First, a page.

Yesterday, in Mayor Murray’s first state of the city speech, he touts downtown’s low single occupancy mode share (page 10) – fewer than half of downtown commuters drive alone to work, preferring instead transit, walking, biking, or carpooling. He laid out a vision I strongly agree with – reducing driving alone from just under 50% to 25%.
This morning on Sightline Daily, Clark Williams-Derry shows us why we’ve dipped below that 50% mark – “traffic volumes on the Alaskan Way Viaduct have collapsed“.
The viaduct is down from carrying 110,000 cars a day – the number used to justify needing a tunnel – to only 62,000. Surface streets are seeing a barely noticeable increase. Transit usage has jumped. This lack of gridlock was predicted by myself and other proponents of the cheaper, lower carbon emissions, more equitable, lower risk, and faster surface/transit option.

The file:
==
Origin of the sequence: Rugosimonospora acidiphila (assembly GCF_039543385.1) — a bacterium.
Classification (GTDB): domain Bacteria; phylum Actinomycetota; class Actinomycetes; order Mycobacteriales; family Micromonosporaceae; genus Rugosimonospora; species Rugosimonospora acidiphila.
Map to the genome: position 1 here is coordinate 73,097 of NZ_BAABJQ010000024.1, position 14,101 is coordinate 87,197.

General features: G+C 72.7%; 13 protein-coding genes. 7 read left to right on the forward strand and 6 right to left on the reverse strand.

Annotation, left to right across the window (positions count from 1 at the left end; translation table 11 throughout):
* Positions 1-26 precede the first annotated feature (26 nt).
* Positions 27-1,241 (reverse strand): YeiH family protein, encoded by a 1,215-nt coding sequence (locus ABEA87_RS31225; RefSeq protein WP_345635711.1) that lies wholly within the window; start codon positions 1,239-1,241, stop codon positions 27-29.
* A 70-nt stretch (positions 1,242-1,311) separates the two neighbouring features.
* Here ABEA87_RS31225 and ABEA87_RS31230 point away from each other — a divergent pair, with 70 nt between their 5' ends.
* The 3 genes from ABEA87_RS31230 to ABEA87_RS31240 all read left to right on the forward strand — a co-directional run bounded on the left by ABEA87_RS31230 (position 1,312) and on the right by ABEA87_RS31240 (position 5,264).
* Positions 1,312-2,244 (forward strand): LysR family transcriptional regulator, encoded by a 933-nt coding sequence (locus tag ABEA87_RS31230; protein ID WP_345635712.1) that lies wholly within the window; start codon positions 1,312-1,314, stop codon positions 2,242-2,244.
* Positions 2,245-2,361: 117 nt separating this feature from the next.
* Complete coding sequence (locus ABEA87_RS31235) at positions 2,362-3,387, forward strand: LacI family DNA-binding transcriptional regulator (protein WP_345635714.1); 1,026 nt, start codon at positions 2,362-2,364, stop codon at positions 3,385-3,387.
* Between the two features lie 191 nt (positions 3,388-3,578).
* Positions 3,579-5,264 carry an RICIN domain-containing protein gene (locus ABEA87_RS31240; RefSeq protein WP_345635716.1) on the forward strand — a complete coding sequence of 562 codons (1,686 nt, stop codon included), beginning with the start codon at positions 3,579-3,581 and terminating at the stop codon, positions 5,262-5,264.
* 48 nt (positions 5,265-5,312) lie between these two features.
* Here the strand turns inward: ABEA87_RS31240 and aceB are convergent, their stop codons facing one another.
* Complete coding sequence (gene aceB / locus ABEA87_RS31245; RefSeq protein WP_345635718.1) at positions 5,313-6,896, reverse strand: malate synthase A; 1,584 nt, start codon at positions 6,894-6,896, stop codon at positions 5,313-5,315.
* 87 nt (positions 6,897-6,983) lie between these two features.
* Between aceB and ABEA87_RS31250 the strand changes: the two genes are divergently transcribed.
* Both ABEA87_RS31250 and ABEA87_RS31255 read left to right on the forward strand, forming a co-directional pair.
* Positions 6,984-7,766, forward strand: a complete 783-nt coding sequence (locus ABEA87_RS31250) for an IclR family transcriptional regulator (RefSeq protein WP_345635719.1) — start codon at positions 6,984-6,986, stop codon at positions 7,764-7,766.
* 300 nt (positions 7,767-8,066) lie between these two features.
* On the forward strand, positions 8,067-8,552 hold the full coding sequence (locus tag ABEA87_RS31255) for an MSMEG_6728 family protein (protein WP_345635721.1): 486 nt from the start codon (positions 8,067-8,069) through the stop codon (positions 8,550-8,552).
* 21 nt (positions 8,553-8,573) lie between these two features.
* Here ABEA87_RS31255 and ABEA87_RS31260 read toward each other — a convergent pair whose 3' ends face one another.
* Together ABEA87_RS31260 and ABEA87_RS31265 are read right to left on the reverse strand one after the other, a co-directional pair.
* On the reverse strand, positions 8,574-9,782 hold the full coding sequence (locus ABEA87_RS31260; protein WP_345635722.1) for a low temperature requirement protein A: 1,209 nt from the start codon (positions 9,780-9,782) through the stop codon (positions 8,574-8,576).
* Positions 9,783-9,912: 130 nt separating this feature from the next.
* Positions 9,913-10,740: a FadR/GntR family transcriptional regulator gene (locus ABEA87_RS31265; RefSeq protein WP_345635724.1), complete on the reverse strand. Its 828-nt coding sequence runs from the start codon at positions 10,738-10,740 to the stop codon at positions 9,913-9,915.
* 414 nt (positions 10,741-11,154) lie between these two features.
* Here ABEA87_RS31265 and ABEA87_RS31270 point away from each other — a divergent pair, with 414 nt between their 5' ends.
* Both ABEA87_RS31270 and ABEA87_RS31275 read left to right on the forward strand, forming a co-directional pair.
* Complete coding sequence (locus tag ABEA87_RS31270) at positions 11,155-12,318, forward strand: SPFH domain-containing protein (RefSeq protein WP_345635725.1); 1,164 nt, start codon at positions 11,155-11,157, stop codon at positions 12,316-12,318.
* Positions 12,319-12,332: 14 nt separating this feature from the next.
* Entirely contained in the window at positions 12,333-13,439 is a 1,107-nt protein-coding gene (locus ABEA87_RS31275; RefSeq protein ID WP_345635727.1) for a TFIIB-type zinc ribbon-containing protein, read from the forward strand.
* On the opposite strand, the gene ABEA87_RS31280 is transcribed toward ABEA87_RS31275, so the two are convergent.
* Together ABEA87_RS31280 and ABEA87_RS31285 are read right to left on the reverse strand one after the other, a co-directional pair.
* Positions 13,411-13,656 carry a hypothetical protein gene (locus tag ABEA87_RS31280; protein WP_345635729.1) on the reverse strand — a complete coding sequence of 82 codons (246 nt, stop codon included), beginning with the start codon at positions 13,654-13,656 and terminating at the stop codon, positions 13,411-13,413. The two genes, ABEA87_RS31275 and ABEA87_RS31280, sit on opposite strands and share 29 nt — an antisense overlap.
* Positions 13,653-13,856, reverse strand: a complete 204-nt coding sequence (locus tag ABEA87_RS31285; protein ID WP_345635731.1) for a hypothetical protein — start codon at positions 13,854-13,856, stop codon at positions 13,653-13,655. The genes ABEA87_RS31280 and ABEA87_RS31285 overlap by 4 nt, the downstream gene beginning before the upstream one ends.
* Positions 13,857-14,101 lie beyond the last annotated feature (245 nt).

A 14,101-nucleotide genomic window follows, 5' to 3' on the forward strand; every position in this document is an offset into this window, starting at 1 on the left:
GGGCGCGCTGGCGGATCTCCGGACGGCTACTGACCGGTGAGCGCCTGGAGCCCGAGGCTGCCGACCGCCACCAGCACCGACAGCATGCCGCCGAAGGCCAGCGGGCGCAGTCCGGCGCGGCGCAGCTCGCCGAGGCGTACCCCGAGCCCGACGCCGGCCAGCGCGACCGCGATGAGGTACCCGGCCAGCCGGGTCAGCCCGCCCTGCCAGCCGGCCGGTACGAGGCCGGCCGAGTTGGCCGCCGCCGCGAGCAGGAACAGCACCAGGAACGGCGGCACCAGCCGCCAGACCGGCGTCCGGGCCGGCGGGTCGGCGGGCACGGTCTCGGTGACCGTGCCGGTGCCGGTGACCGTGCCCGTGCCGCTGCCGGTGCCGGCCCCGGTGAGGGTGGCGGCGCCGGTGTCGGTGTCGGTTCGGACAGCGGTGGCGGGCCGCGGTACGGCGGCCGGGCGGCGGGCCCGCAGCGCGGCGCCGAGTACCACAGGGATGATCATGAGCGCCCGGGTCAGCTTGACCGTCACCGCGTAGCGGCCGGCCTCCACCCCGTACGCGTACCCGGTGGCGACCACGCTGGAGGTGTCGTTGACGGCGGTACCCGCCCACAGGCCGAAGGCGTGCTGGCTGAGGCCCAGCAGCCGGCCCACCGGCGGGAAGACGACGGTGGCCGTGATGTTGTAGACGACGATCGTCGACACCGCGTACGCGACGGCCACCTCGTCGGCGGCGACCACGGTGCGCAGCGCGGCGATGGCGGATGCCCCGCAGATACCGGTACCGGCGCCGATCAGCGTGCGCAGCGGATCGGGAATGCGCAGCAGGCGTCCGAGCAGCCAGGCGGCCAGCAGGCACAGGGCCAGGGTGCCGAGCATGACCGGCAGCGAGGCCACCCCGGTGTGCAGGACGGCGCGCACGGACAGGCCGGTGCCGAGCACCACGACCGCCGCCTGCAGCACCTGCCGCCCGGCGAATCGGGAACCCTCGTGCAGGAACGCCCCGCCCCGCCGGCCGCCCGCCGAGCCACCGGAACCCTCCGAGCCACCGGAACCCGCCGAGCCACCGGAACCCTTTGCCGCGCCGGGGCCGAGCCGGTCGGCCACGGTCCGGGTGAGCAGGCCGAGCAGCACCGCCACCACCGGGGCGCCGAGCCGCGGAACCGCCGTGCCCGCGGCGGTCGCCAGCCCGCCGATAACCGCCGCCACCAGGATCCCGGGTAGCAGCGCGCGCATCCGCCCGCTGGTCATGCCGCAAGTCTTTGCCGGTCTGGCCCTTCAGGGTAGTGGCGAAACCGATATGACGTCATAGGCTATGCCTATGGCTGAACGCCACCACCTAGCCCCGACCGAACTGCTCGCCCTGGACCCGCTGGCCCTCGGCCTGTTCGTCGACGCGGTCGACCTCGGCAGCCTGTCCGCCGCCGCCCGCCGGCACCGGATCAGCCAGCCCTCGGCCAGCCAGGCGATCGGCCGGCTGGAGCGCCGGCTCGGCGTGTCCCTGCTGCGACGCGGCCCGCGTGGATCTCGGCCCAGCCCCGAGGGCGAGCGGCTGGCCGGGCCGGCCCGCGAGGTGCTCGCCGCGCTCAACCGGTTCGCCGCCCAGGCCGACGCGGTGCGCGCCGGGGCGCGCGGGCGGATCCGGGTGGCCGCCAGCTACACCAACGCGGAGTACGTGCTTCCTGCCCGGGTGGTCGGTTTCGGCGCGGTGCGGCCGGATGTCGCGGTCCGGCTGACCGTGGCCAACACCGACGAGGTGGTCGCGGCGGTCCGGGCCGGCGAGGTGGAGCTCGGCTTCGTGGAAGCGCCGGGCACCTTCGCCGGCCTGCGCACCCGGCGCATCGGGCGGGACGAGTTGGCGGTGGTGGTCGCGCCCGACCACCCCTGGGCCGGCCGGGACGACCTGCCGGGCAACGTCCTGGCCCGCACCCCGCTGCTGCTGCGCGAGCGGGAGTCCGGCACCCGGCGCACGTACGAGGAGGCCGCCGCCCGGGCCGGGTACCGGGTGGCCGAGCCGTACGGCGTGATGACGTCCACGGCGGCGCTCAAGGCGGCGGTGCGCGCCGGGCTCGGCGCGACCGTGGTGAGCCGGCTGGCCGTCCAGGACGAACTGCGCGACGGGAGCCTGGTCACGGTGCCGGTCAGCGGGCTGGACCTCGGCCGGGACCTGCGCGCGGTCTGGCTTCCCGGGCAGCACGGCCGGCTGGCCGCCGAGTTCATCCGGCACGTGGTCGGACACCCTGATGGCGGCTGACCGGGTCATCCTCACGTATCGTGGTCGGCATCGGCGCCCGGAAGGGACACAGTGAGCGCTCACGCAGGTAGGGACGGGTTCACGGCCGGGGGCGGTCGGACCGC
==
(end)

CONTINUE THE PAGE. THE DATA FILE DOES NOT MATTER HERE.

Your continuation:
Great, right? Not so fast. Finishing the tunnel would likely bring driving alone back above half of commute share. Currently, car trips bypassing downtown on I-5 compete with commute traffic. Putting them in the new tunnel would free up car space on I-5 and other routes, shifting users back from transit to driving, and taking our goal backwards.
If we agree with Mayor Murray’s goal, we would be better off stopping the tunnel today, and spend the remaining money on projects that grow the transportation system we want.